Magnify the view, and you will see a there’s more going on than meets the eye. Mizar itself is a close binary separated by 14″ — easy to split with a telescope. What you can’t see is that each of these stars is also a double, so you’re looking at four stars, not two. Astronomers have also discovered that Alcor is a binary, making this a potentially sextuple-star system.

Although researchers have not solidly confirmed that Mizar and Alcor are themselves bound together, many suspect this is the case.

Sunrise: 7:02 A.M.
Sunset: 7:13 P.M.
Moonrise: 11:22 P.M.
Moonset: 8:55 A.M.
Moon Phase: Waning gibbous (86%)

Star chart showing the location of Uranus on March 22, 2022
Finding Uranus
Uranus sits near a 7th-magnutude field star in Aries. This view shows a wide view of sky as it appears naturally above the horizon, though no viewer will be able to see the faintest stars without binoculars or a telescope.
Alison Klesman (via TheSkyX)

Tuesday, March 22
Uranus is nearing the end of a close pass by the 7th-magnutude red giant field star HIP 12349 in Aries. This evening, the planet is 0.3° north of the star, with the pair located in the southeastern region of the constellation, roughly halfway between Hamal in Aries and Menkar in Cetus. Star-hoppers can drop down about 1.3° west-southwest of Omicron (ο) Arietis to find them. You may even notice the significant color contrast between Omicron and HIP 12349 — the former is blue-white, while the other is orangey-red. Uranus itself will appear as a small, “flat” star with a grayish cast. Its disk is just 3″ across.

Keep coming back each night, and you’ll see Uranus pull away from the red giant and approach Omicron through the end of the month, ending March roughly 0.8° west of this star.

Sunrise: 7:00 A.M.
Sunset: 7:14 P.M.
Moonset: 9:28 A.M.
Moon Phase: Waning gibbous (77%)

Wednesday, March 23
The Moon reaches perigee — the closest point to Earth in its orbit — at 7:37 P.M. EDT. At that time, our satellite will float 229,758 miles (369,760 kilometers) away.

With no Moon lighting the sky this evening, let’s take a look at what many consider the spring season’s best globular cluster: M3. You’ll find this dense ball of stars in far southeastern Canes Venatici, near the border of Boötes. The cluster sits halfway between bright Arcturus in the Herdsman and Cor Caroli in the Hunting Dogs. You can also use 4th-magnitude Beta (β) Comae Berenices as a pointer — M3 sits 6.7° east of this star.

M3 shines at 6th magnitude over a span of about 18′. It’s easy to observe with binoculars or any small scope. This bright, concentrated cluster contains some half a million stars, among them numerous variable stars. Although Messier discovered M3 in 1764, the fuzzy patch of light wasn’t resolved into stars until 20 years later, by William Herschel.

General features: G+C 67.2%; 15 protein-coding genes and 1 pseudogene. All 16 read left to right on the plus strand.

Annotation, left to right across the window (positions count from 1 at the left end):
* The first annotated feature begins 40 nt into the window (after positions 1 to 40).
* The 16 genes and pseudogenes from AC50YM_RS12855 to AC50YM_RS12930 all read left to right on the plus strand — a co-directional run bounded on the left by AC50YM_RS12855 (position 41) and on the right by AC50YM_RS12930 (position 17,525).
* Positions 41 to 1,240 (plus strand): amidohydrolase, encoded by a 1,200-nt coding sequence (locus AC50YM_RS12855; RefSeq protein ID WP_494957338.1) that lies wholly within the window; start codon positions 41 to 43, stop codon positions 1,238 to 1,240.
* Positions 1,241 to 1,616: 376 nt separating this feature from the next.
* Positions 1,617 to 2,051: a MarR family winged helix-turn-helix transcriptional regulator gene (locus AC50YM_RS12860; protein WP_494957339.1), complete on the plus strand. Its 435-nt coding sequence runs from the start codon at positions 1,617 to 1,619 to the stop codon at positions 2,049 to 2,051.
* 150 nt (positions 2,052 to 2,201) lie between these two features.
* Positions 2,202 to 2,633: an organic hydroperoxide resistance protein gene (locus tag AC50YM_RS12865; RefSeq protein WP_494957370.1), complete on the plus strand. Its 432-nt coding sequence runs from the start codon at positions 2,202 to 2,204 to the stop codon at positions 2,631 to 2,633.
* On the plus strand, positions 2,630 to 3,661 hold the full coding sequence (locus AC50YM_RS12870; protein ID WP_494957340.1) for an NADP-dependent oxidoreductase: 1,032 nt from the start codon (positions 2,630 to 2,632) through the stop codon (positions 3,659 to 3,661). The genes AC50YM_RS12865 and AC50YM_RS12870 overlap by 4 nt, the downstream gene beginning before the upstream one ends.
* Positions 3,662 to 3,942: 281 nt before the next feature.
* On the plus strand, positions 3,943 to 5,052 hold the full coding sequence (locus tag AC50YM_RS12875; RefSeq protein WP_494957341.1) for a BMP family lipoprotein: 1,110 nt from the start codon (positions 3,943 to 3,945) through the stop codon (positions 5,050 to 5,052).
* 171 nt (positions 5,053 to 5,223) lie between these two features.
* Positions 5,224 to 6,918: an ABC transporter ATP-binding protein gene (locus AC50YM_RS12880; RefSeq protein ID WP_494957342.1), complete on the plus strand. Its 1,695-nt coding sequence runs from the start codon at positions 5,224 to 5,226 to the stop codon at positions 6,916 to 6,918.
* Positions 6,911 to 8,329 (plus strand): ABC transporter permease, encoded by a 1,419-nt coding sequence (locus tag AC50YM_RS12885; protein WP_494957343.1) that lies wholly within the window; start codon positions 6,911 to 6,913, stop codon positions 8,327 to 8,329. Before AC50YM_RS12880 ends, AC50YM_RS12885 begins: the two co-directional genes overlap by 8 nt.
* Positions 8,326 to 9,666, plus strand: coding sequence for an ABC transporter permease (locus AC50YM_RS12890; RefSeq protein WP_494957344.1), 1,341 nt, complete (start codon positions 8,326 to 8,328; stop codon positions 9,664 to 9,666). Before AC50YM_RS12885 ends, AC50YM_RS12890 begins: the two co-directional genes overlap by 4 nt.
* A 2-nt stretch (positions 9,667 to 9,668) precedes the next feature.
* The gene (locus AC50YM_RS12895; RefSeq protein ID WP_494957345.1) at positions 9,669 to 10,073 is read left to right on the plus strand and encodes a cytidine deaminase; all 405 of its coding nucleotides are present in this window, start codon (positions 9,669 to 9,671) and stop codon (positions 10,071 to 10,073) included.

Sunrise: 6:58 A.M.
Sunset: 7:15 P.M.
Moonrise: 12:36 A.M.
Moonset: 10:08 A.M.
Moon Phase: Waning gibbous (67%)

Star chart showing Venus, Mars, and Saturn on March 24, 2022
March 24, morning
Venus, Mars, and Saturn shine in the southeast before dawn on March 24. The three planets form a flattened, rotated equilateral triangle, with Venus at the apex.
Alison Klesman (via TheSkyX)

Thursday, March 24
This morning, Venus forms the tip of a triangle with Mars and Saturn in the predawn sky. An hour before sunrise, the trio is about 8° high in the southeast; Saturn and Mars float in Capricornus, while Venus sits just over the border in Aquarius.

Highest in the sky is Venus, shining at magnitude –4.4. To its lower right (southwest) and near the 4th-magnutude star Theta (θ) Capricorni is Mars, magnitude 1.1. To Venus’ lower left (east) is magnitude 0.7 Saturn, standing directly above Gamma (γ) Capricorni. Venus is now a 52-percent-lit crescent, easy to view through binoculars or a telescope. Mars’ small, ruddy disk will show little detail, particularly while it’s so low in the growing twilight. Saturn’s disk spans 16″ and its rings stretch roughly twice that, offering a stunning view through a small telescope. The planet is surrounded by several moons, but these will be hard to pick out due to the low altitude and brightening background.

Sunrise: 6:57 A.M.
Sunset: 7:16 P.M.
Moonrise: 1:49 A.M.
Moonset: 10:58 A.M.
Moon Phase: Waning gibbous (56%)

Friday, March 25
Last Quarter Moon occurs at 1:37 A.M. EDT. Our satellite is currently in Sagittarius, rising around 3 A.M. inside the top of the Teapot asterism formed by several of the constellation’s brighter stars. This is also the direction of the Milky Way’s center, and the region is rich in deep-sky objects. Even at Last Quarter, however, the Moon’s light will interfere and we’ll need to wait until our satellite has passed from this part of the sky to look deeper.

Focus in on the Moon, and you’ll enjoy stunning views of stark shadows along the terminator separating lunar night from day. As darkness slowly falls across the Moon’s face, features are lit from the opposite side as during the waxing phases. Look for features just on the bright side of the stark terminator, such as the long, sweeping curve of the Apennine Mountains in the north or the several smaller craterlets inside the large crater Clavius, located in the lunar south.

Later in the morning as sunrise nears, Venus still sits in roughly the same spot between Mars and Saturn. The bright planet has moved only slightly northeast (left) since yesterday — can you spot the difference?

Sunrise: 6:55 A.M.
Sunset: 7:18 P.M.
Moonrise: 2:56 A.M.
Moonset: 11:57 A.M.
Moon Phase: Waning crescent (45%)